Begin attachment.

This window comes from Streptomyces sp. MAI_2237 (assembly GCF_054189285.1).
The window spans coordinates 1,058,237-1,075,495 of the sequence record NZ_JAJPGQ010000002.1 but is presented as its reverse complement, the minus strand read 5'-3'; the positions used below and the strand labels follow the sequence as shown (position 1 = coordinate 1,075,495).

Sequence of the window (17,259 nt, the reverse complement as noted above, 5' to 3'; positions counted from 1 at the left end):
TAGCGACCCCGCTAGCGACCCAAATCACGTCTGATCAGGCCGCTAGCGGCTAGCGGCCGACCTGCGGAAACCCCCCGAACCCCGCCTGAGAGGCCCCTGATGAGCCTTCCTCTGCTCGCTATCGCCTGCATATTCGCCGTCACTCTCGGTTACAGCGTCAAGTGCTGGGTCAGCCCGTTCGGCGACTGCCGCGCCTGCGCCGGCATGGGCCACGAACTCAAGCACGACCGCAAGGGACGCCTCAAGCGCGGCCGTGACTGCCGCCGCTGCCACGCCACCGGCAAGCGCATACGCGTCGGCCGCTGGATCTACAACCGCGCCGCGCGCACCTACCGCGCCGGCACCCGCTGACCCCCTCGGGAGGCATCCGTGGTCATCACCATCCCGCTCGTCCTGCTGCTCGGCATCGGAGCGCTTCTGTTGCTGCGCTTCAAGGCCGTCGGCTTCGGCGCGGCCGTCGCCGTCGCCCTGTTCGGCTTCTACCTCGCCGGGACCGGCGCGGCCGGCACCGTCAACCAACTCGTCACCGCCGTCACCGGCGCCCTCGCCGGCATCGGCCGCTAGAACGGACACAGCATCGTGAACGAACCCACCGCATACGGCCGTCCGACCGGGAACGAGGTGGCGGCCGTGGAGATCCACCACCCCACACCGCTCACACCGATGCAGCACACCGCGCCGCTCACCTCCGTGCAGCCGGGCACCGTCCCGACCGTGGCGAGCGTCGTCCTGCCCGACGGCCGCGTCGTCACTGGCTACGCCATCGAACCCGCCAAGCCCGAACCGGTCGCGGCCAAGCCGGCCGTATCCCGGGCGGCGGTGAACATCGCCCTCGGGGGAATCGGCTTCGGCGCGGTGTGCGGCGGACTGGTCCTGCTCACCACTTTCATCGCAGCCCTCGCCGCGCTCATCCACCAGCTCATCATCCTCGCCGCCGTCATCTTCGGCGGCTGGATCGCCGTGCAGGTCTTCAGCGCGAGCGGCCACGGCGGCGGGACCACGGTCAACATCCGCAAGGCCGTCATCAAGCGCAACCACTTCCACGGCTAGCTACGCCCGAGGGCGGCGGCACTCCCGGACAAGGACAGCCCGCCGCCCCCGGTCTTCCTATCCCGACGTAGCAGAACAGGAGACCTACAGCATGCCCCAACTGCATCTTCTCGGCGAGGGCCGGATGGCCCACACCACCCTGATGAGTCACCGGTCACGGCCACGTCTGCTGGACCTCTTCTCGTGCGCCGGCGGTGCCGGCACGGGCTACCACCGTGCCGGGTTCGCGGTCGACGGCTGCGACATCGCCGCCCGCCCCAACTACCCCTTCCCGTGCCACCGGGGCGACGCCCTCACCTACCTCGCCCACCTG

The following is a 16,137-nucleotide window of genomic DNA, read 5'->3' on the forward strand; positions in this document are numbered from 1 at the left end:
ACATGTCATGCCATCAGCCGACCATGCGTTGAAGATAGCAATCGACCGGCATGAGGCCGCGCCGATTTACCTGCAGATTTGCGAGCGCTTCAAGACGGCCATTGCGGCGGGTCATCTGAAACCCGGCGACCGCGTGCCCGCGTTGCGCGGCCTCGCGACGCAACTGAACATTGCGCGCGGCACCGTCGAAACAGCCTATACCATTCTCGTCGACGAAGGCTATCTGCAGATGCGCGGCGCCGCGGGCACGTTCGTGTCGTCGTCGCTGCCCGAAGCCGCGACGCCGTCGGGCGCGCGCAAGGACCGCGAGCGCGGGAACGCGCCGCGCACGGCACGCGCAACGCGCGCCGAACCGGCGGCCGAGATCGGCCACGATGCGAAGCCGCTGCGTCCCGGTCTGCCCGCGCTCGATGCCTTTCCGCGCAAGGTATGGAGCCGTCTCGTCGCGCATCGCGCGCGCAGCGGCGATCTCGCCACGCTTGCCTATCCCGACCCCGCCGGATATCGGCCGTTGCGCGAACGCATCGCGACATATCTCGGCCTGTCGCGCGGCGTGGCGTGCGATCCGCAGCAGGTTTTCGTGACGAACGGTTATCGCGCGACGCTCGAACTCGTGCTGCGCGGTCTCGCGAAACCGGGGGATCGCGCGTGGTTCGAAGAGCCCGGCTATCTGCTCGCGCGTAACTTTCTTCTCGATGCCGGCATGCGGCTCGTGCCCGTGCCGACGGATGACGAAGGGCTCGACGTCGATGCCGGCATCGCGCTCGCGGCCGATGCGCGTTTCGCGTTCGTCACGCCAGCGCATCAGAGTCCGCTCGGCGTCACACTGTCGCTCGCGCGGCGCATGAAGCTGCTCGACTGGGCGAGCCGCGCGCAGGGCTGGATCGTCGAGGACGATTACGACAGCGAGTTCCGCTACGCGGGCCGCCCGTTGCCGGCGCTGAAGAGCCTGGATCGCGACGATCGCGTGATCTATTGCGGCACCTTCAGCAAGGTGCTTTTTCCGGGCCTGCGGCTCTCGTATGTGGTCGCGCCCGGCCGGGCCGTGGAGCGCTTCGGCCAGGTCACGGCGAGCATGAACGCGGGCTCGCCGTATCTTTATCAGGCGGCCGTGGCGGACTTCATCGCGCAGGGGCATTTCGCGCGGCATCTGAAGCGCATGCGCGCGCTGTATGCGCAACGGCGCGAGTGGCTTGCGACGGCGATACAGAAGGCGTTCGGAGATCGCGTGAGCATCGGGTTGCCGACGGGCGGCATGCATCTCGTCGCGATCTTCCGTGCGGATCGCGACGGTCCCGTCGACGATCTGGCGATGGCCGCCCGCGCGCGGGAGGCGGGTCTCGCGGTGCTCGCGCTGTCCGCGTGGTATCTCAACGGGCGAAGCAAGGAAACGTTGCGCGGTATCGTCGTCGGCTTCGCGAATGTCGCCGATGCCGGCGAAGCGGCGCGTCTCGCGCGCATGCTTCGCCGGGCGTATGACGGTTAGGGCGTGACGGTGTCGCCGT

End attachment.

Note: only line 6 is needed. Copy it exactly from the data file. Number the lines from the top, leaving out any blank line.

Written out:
ACATGTCATGCCATCAGCCGACCATGCGTTGAAGATAGCAATCGACCGGCATGAGGCCGCGCCGATTTACCTGCAGATTTGCGAGCGCTTCAAGACGGCCATTGCGGCGGGTCATCTGAAACCCGGCGACCGCGTGCCCGCGTTGCGCGGCCTCGCGACGCAACTGAACATTGCGCGCGGCACCGTCGAAACAGCCTATACCATTCTCGTCGACGAAGGCTATCTGCAGATGCGCGGCGCCGCGGGCACGTTCGTGTCGTCGTCGCTGCCCGAAGCCGCGACGCCGTCGGGCGCGCGCAAGGACCGCGAGCGCGGGAACGCGCCGCGCACGGCACGCGCAACGCGCGCCGAACCGGCGGCCGAGATCGGCCACGATGCGAAGCCGCTGCGTCCCGGTCTGCCCGCGCTCGATGCCTTTCCGCGCAAGGTATGGAGCCGTCTCGTCGCGCATCGCGCGCGCAGCGGCGATCTCGCCACGCTTGCCTATCCCGACCCCGCCGGATATCGGCCGTTGCGCGAACGCATCGCGACATATCTCGGCCTGTCGCGCGGCGTGGCGTGCGATCCGCAGCAGGTTTTCGTGACGAACGGTTATCGCGCGACGCTCGAACTCGTGCTGCGCGGTCTCGCGAAACCGGGGGATCGCGCGTGGTTCGAAGAGCCCGGCTATCTGCTCGCGCGTAACTTTCTTCTCGATGCCGGCATGCGGCTCGTGCCCGTGCCGACGGATGACGAAGGGCTCGACGTCGATGCCGGCATCGCGCTCGCGGCCGATGCGCGTTTCGCGTTCGTCACGCCAGCGCATCAGAGTCCGCTCGGCGTCACACTGTCGCTCGCGCGGCGCATGAAGCTGCTCGACTGGGCGAGCCGCGCGCAGGGCTGGATCGTCGAGGACGATTACGACAGCGAGTTCCGCTACGCGGGCCGCCCGTTGCCGGCGCTGAAGAGCCTGGATCGCGACGATCGCGTGATCTATTGCGGCACCTTCAGCAAGGTGCTTTTTCCGGGCCTGCGGCTCTCGTATGTGGTCGCGCCCGGCCGGGCCGTGGAGCGCTTCGGCCAGGTCACGGCGAGCATGAACGCGGGCTCGCCGTATCTTTATCAGGCGGCCGTGGCGGACTTCATCGCGCAGGGGCATTTCGCGCGGCATCTGAAGCGCATGCGCGCGCTGTATGCGCAACGGCGCGAGTGGCTTGCGACGGCGATACAGAAGGCGTTCGGAGATCGCGTGAGCATCGGGTTGCCGACGGGCGGCATGCATCTCGTCGCGATCTTCCGTGCGGATCGCGACGGTCCCGTCGACGATCTGGCGATGGCCGCCCGCGCGCGGGAGGCGGGTCTCGCGGTGCTCGCGCTGTCCGCGTGGTATCTCAACGGGCGAAGCAAGGAAACGTTGCGCGGTATCGTCGTCGGCTTCGCGAATGTCGCCGATGCCGGCGAAGCGGCGCGTCTCGCGCGCATGCTTCGCCGGGCGTATGACGGTTAGGGCGTGACGGTGTCGCCGT